If the soil in your backyard is sandy, adding organic matter can help its ability to retain water. Got dirt that is more clay-like than anything else? Then the humus formed by your organic matter helps to loosen the soil, taking it closer to the high standard of crumbly.
Another good reason to add organic matter involves the amount of carbon in your soil. Carbon is, indeed, essential for a successful garden. The presence of this promotes the growth of beneficial bacteria. This, in turn, increases the odds that your plants will be healthy, hearty and, of course, delicious.
If you're an old hand at organic farming, you've probably been doing this for many years. Your soil reflects this by being rich in nutrients already. However if you're new to organic farming or have soil lacking in certain nutrients, this may be a challenge for you. The important factor to remember when growing tomatoes is the need to rotate them with legumes once every few years. This way you can be confident that the soil is rich in nitrogen. But do not be afraid to add compost, barnyard manures and even poultry litter to the soil to help enrich it.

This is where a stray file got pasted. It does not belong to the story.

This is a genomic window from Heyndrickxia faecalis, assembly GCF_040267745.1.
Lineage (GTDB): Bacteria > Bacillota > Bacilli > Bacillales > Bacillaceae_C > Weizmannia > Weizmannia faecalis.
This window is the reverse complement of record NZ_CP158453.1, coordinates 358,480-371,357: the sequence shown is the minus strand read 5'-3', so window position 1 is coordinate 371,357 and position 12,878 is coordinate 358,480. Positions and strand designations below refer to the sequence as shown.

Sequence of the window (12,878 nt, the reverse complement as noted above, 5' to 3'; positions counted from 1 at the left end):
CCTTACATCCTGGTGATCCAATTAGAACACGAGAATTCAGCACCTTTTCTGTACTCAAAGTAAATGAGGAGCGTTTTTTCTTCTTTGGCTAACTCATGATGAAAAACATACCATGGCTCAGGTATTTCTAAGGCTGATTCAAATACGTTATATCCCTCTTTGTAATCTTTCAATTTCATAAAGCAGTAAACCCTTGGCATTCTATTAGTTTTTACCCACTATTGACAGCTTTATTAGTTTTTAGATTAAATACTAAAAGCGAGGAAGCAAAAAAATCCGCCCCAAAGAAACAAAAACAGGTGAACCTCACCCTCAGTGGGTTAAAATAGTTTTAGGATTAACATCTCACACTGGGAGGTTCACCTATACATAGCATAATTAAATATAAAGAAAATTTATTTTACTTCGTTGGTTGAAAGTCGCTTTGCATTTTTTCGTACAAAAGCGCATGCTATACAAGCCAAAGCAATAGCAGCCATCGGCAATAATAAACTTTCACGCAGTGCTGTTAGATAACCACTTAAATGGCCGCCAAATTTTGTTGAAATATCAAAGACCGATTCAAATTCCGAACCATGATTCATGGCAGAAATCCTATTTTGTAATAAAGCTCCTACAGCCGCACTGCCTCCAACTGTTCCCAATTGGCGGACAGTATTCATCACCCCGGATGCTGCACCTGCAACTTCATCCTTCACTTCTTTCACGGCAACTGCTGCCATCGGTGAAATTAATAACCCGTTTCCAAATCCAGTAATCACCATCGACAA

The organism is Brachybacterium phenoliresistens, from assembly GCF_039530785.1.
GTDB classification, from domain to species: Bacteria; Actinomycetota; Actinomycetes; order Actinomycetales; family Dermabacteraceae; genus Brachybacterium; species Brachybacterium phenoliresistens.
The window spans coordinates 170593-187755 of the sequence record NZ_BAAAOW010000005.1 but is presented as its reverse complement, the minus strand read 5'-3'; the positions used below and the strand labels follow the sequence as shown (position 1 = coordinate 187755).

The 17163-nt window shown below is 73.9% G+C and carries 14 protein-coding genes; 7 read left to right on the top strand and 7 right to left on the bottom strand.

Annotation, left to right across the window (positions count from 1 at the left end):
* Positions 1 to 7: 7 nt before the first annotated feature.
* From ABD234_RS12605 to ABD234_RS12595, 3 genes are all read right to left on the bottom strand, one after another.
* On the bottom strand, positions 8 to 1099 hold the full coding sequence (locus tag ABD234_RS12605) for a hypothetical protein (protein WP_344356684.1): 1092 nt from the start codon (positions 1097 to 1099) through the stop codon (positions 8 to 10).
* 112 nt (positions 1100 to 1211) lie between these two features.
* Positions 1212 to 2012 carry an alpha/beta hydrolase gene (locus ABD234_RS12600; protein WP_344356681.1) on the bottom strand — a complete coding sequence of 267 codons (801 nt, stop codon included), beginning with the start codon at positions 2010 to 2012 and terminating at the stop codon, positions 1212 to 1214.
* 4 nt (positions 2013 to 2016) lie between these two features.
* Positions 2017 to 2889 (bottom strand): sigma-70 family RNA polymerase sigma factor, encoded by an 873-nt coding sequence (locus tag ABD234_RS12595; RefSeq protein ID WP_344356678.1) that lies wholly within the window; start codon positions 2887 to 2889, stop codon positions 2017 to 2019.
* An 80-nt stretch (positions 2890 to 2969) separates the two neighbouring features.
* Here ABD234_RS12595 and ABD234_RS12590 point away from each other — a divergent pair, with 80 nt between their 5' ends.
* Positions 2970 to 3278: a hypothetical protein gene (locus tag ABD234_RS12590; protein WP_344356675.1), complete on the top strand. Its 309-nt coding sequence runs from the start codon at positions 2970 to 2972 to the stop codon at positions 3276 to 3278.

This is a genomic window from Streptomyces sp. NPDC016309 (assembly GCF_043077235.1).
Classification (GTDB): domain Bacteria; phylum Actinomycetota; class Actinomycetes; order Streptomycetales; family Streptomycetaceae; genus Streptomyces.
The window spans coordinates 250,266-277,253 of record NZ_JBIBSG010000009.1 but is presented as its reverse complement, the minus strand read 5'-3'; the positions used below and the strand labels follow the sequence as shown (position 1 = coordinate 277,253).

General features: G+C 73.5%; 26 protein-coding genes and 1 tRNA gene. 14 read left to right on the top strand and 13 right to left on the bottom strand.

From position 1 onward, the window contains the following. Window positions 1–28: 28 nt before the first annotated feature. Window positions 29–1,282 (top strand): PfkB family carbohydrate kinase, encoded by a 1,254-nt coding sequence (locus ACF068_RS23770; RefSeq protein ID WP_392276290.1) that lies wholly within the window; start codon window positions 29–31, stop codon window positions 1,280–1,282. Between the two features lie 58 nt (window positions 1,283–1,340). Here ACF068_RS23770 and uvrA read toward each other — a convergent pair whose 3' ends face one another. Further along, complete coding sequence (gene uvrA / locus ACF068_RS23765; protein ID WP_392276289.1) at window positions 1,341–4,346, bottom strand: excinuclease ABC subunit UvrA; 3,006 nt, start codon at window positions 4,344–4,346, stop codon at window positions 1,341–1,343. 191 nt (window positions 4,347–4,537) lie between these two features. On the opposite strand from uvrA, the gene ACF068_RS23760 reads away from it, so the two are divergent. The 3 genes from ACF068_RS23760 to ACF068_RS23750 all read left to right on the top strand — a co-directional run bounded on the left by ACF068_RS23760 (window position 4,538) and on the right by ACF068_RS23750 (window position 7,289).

Scientific Evidence on the Benefits of Organic Matter
You do not have to take my word for the benefits of organic matter. The scientific community has been researching its benefits for years, even decades. They've concluded that diseases caused by a plant deficiency are usually milder in plants grown organically than in others.
These experts say that the matter not only increases the health and vigor of the plants, but it affects the behavior of the microbes as well. The organic pieces trigger the microbes to be more active.
Specifically, it can stimulate helpful and friendly microbes to attack and kill the ones who are scouting out your plants. One of the finds these studies reveal is that certain types of fungus which live in decaying organic matter actually have been found to kill harmful nematodes.